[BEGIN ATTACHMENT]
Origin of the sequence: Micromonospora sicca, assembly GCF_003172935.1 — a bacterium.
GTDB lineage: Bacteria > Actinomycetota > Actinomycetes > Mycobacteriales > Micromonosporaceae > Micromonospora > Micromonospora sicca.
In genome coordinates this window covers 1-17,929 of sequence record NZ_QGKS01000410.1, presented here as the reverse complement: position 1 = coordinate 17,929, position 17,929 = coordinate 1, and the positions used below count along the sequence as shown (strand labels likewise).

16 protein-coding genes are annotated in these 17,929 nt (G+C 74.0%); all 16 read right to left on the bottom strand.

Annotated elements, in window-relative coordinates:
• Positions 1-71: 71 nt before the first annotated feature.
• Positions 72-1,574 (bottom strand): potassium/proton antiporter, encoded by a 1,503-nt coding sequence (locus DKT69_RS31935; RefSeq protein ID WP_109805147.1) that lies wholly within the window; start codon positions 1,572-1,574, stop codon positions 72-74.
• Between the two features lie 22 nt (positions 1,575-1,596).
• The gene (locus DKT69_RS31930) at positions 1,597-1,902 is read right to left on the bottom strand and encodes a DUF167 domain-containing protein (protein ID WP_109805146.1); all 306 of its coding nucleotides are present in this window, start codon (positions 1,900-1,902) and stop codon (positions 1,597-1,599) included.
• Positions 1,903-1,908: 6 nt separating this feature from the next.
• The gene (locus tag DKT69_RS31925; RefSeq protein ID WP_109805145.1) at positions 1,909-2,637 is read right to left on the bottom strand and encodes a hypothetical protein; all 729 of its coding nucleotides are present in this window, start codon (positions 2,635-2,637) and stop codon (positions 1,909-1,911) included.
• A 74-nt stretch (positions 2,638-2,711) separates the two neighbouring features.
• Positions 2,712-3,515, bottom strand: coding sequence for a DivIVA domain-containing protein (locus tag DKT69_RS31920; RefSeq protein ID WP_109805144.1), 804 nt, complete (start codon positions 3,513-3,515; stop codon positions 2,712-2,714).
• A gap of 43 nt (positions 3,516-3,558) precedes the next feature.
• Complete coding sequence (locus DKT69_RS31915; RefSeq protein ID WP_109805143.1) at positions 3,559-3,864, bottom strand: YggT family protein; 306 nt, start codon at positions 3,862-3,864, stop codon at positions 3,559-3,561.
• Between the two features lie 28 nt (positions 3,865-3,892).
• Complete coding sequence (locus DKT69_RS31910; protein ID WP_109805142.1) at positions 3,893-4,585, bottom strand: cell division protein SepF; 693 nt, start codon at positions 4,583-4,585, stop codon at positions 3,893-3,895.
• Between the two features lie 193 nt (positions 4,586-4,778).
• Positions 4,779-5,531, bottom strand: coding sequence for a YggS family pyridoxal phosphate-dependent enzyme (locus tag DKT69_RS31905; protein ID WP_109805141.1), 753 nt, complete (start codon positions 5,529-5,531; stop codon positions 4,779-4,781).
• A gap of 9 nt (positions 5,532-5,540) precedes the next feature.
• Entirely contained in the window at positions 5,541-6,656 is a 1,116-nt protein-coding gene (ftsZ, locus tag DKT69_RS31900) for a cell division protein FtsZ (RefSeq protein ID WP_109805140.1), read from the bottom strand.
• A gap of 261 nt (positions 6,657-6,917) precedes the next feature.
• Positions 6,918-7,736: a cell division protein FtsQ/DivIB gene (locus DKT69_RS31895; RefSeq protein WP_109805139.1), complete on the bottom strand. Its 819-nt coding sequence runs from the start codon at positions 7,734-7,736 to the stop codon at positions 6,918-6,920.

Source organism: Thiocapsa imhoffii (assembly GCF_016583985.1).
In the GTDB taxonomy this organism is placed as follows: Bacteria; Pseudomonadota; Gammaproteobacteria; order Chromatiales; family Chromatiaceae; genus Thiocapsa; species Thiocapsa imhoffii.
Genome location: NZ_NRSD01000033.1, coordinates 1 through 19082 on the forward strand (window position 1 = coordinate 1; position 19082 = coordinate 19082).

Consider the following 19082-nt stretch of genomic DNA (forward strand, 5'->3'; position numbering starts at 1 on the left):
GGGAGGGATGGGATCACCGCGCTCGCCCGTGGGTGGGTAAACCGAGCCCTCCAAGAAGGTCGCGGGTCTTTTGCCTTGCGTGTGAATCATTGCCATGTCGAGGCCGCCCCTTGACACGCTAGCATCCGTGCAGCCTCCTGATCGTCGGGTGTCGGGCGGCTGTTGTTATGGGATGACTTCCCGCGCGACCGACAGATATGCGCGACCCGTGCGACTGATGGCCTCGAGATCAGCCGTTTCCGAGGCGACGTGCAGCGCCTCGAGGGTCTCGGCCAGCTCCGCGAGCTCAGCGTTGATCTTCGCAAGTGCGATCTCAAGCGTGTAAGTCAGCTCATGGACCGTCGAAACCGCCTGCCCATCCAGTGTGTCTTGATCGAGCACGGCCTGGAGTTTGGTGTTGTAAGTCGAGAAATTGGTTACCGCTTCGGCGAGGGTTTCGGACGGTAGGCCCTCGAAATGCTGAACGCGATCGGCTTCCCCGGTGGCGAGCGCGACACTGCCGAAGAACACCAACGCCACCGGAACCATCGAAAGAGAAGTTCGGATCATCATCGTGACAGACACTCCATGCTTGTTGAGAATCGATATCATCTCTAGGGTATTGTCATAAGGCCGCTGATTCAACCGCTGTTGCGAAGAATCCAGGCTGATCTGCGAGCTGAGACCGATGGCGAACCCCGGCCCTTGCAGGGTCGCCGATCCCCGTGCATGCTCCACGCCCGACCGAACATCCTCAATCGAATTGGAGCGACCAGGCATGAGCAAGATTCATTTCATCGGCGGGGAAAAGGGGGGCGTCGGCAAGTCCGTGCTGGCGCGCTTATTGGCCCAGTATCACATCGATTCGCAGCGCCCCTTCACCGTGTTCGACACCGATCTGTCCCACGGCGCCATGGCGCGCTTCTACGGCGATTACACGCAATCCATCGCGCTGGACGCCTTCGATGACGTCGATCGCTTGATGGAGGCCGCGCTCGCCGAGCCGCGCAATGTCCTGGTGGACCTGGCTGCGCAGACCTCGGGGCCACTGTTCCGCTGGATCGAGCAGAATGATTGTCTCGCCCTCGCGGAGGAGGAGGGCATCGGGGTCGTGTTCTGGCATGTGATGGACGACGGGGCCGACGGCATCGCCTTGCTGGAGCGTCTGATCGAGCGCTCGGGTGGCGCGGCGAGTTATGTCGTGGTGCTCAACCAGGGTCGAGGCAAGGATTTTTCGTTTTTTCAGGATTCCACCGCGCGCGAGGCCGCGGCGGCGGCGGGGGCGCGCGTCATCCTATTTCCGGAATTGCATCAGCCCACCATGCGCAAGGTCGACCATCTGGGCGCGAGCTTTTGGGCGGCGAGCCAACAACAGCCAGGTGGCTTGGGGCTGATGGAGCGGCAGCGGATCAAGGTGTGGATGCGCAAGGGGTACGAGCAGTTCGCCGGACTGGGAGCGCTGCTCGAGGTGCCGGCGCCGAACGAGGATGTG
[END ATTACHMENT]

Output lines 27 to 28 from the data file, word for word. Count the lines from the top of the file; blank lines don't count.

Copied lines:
Consider the following 19082-nt stretch of genomic DNA (forward strand, 5'->3'; position numbering starts at 1 on the left):
GGGAGGGATGGGATCACCGCGCTCGCCCGTGGGTGGGTAAACCGAGCCCTCCAAGAAGGTCGCGGGTCTTTTGCCTTGCGTGTGAATCATTGCCATGTCGAGGCCGCCCCTTGACACGCTAGCATCCGTGCAGCCTCCTGATCGTCGGGTGTCGGGCGGCTGTTGTTATGGGATGACTTCCCGCGCGACCGACAGATATGCGCGACCCGTGCGACTGATGGCCTCGAGATCAGCCGTTTCCGAGGCGACGTGCAGCGCCTCGAGGGTCTCGGCCAGCTCCGCGAGCTCAGCGTTGATCTTCGCAAGTGCGATCTCAAGCGTGTAAGTCAGCTCATGGACCGTCGAAACCGCCTGCCCATCCAGTGTGTCTTGATCGAGCACGGCCTGGAGTTTGGTGTTGTAAGTCGAGAAATTGGTTACCGCTTCGGCGAGGGTTTCGGACGGTAGGCCCTCGAAATGCTGAACGCGATCGGCTTCCCCGGTGGCGAGCGCGACACTGCCGAAGAACACCAACGCCACCGGAACCATCGAAAGAGAAGTTCGGATCATCATCGTGACAGACACTCCATGCTTGTTGAGAATCGATATCATCTCTAGGGTATTGTCATAAGGCCGCTGATTCAACCGCTGTTGCGAAGAATCCAGGCTGATCTGCGAGCTGAGACCGATGGCGAACCCCGGCCCTTGCAGGGTCGCCGATCCCCGTGCATGCTCCACGCCCGACCGAACATCCTCAATCGAATTGGAGCGACCAGGCATGAGCAAGATTCATTTCATCGGCGGGGAAAAGGGGGGCGTCGGCAAGTCCGTGCTGGCGCGCTTATTGGCCCAGTATCACATCGATTCGCAGCGCCCCTTCACCGTGTTCGACACCGATCTGTCCCACGGCGCCATGGCGCGCTTCTACGGCGATTACACGCAATCCATCGCGCTGGACGCCTTCGATGACGTCGATCGCTTGATGGAGGCCGCGCTCGCCGAGCCGCGCAATGTCCTGGTGGACCTGGCTGCGCAGACCTCGGGGCCACTGTTCCGCTGGATCGAGCAGAATGATTGTCTCGCCCTCGCGGAGGAGGAGGGCATCGGGGTCGTGTTCTGGCATGTGATGGACGACGGGGCCGACGGCATCGCCTTGCTGGAGCGTCTGATCGAGCGCTCGGGTGGCGCGGCGAGTTATGTCGTGGTGCTCAACCAGGGTCGAGGCAAGGATTTTTCGTTTTTTCAGGATTCCACCGCGCGCGAGGCCGCGGCGGCGGCGGGGGCGCGCGTCATCCTATTTCCGGAATTGCATCAGCCCACCATGCGCAAGGTCGACCATCTGGGCGCGAGCTTTTGGGCGGCGAGCCAACAACAGCCAGGTGGCTTGGGGCTGATGGAGCGGCAGCGGATCAAGGTGTGGATGCGCAAGGGGTACGAGCAGTTCGCCGGACTGGGAGCGCTGCTCGAGGTGCCGGCGCCGAACGAGGATGTG